New data from FICO (NYSE:FICO), the predictive analytics and decision management software company, showed that late credit card payments have continued to decline in the UK, reaching the lowest point in more than two years. FICO’s analysis of around 80 percent of all credit cards issued in the UK showed a continued decline in the percentage of accounts that are delinquent, matched by a decline in the balances that are delinquent.
For example, the snapshot from December 2014 shows that 0.6 percent of accounts were two cycles (60+ days) delinquent, compared to 0.8 percent in December 2013 and 1.0 percent in December 2012. The impact of seasonal spending on key metrics will be available in the next benchmarking report.
“These figures indicate a sustained positive trend that matches the steady growth in the UK economy, helped in part by a decline in oil prices that’s leaving more money in consumers’ pockets,” said Stacey West, a Fair Isaac® Advisors business consultant who works with UK card issuers. “For card issuers, this trend provides an opportunity to analyse their data in more depth, and identify the best targeted treatments for specific account segments that are experiencing delinquencies.”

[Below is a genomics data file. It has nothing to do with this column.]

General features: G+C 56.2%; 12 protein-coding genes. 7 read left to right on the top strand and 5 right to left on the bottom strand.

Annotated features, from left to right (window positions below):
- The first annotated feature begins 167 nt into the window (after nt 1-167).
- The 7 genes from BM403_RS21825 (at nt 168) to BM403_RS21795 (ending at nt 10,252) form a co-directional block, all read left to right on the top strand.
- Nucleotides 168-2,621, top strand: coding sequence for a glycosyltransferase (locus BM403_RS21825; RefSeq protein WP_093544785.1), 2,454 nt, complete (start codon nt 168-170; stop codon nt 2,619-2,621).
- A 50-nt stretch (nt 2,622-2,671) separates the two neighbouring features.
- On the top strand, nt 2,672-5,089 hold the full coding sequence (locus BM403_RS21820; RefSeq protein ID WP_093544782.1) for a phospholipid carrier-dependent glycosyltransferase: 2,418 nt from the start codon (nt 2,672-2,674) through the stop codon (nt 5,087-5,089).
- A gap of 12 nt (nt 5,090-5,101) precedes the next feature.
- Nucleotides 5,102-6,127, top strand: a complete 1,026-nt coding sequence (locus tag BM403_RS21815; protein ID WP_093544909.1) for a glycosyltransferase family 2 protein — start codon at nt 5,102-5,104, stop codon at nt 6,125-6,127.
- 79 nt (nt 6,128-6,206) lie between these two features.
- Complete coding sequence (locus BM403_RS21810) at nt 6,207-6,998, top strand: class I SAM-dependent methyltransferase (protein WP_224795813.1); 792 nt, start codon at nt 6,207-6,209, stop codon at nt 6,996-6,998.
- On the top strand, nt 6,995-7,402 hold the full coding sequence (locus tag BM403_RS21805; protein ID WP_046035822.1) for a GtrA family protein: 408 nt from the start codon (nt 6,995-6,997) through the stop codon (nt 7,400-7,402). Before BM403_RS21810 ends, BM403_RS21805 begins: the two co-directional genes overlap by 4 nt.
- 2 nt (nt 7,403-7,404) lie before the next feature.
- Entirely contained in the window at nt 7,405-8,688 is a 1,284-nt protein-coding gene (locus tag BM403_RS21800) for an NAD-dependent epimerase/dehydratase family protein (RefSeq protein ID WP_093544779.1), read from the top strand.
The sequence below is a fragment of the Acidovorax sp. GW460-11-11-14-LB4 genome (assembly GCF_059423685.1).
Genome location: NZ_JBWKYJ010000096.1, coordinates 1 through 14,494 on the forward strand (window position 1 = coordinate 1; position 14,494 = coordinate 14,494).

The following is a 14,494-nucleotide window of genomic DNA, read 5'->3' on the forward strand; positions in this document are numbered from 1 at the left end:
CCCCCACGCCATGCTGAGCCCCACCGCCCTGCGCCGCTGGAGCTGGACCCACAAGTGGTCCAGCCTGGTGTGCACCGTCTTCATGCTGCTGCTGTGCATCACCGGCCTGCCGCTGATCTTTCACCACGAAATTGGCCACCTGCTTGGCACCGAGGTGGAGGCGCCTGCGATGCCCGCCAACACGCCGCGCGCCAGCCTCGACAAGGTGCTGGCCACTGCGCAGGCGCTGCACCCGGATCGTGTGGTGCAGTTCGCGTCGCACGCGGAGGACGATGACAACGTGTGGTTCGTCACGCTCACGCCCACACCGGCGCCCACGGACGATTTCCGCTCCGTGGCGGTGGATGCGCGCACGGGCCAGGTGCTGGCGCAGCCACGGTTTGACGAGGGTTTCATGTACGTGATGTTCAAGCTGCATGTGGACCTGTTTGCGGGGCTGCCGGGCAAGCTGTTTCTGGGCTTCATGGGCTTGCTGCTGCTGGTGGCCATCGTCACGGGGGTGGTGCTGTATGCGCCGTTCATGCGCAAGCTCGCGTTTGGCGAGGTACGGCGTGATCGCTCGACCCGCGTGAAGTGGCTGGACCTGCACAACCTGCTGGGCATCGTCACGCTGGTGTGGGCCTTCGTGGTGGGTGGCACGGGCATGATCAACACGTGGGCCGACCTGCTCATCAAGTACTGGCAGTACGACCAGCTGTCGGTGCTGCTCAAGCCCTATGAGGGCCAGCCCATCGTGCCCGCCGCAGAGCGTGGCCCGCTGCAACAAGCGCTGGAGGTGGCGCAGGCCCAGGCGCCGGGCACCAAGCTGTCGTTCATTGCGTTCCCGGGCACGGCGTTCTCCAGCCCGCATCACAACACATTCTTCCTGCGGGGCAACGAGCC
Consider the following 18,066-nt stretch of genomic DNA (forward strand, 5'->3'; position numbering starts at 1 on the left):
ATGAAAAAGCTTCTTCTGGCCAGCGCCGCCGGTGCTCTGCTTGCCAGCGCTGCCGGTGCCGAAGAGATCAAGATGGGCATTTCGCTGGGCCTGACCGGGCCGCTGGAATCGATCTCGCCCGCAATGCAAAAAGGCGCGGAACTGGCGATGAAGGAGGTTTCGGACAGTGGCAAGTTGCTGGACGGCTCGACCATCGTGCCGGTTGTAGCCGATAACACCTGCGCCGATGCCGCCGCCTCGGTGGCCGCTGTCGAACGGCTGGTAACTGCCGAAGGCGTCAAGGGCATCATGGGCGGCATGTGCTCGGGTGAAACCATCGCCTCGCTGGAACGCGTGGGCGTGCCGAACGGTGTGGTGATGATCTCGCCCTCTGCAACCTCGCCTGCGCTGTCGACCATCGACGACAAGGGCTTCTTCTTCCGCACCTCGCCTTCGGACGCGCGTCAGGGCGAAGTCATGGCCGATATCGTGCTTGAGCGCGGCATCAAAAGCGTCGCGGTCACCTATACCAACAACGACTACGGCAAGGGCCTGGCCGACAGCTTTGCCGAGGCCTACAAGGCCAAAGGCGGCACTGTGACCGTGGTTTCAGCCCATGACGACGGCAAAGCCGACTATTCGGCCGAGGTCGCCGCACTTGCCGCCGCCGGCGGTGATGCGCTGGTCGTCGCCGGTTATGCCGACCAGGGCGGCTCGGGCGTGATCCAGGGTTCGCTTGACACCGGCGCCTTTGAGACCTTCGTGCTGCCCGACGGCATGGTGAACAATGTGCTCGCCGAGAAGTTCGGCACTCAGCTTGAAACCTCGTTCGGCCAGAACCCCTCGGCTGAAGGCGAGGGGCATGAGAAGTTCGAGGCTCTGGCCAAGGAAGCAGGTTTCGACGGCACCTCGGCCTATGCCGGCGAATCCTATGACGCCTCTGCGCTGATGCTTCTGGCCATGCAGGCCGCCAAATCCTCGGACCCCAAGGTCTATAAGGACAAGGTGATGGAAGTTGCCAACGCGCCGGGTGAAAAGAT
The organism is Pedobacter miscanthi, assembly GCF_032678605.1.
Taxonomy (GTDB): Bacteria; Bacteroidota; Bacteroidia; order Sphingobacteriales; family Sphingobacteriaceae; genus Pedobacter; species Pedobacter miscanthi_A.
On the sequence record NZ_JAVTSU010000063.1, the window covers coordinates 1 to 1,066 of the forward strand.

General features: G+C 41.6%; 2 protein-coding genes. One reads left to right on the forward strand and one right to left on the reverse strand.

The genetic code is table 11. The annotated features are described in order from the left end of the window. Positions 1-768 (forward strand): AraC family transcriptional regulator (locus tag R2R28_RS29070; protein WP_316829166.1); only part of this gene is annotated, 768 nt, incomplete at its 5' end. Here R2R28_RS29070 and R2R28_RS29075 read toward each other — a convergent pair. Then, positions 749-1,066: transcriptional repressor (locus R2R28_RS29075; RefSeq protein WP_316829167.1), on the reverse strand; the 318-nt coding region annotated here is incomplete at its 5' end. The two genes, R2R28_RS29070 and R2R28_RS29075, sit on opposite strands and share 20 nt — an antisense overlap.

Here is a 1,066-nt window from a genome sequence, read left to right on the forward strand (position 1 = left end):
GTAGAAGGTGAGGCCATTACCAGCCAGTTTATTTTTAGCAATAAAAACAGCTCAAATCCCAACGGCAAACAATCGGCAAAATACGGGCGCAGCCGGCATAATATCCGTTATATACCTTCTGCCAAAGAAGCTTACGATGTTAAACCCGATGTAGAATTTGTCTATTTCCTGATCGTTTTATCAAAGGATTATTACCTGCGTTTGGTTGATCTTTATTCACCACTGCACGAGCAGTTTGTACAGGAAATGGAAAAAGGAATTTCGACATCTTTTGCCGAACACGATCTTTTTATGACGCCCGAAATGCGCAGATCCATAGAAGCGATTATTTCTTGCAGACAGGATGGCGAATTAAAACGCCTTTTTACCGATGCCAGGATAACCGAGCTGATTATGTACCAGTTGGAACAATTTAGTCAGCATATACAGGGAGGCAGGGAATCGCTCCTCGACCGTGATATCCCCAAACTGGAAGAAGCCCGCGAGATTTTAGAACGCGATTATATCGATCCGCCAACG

West noted that overlimit accounts were also down compared to December 2013, but the average amount overlimit increased by £12.80 in the last year. Average total sales rose £56 over the year from December 2013 to December 2014, driven by a rise among established accounts (open 1 to 5 years) and veteran accounts (open more than five years).
“For the first time since at least 2002, average spend on veteran accounts rose above £700, yet utilisation overall continues to fall,” said West. “In this environment, lenders should closely evaluate not just affordability but also the cardholder’s likelihood to use a higher limit, in order to maximise profits.”